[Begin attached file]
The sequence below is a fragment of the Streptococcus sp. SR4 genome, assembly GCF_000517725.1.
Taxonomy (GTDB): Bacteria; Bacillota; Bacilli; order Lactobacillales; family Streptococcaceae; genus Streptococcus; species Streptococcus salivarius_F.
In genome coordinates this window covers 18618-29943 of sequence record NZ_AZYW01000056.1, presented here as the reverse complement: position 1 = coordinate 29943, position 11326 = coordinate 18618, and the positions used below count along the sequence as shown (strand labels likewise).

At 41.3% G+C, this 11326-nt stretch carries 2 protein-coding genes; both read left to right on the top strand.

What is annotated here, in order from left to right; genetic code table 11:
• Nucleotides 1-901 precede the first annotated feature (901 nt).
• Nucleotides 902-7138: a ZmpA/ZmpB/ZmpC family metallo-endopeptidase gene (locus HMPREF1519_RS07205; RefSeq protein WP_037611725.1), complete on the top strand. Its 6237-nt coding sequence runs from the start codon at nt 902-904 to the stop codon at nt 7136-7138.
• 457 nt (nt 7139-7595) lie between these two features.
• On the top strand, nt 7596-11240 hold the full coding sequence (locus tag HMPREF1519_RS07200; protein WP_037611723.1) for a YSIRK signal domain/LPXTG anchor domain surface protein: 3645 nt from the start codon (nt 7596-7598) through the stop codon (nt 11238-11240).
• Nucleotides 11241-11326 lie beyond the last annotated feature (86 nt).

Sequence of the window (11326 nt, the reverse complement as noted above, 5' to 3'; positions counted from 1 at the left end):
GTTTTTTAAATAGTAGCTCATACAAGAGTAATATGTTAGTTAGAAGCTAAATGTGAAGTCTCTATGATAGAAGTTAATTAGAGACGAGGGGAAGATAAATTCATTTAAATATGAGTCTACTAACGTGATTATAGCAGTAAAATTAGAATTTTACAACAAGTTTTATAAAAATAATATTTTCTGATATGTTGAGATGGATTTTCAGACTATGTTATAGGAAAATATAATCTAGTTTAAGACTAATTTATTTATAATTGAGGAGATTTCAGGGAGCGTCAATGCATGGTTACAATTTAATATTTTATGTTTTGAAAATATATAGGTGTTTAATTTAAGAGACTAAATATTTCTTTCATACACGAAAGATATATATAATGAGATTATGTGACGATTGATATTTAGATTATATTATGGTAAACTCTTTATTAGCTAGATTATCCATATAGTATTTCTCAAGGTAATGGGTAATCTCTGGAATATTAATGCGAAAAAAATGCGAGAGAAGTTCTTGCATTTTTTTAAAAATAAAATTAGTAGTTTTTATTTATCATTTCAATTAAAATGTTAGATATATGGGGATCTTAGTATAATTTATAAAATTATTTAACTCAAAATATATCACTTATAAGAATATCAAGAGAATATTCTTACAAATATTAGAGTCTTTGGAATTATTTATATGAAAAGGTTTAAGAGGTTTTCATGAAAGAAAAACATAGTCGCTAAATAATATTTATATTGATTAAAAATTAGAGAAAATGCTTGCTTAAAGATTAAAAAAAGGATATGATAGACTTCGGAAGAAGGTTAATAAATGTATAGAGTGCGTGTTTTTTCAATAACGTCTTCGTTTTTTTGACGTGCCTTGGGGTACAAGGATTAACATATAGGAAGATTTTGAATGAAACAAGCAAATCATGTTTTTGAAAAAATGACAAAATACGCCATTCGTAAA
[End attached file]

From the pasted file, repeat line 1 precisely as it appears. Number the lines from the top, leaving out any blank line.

The sequence below is a fragment of the Streptococcus sp. SR4 genome, assembly GCF_000517725.1.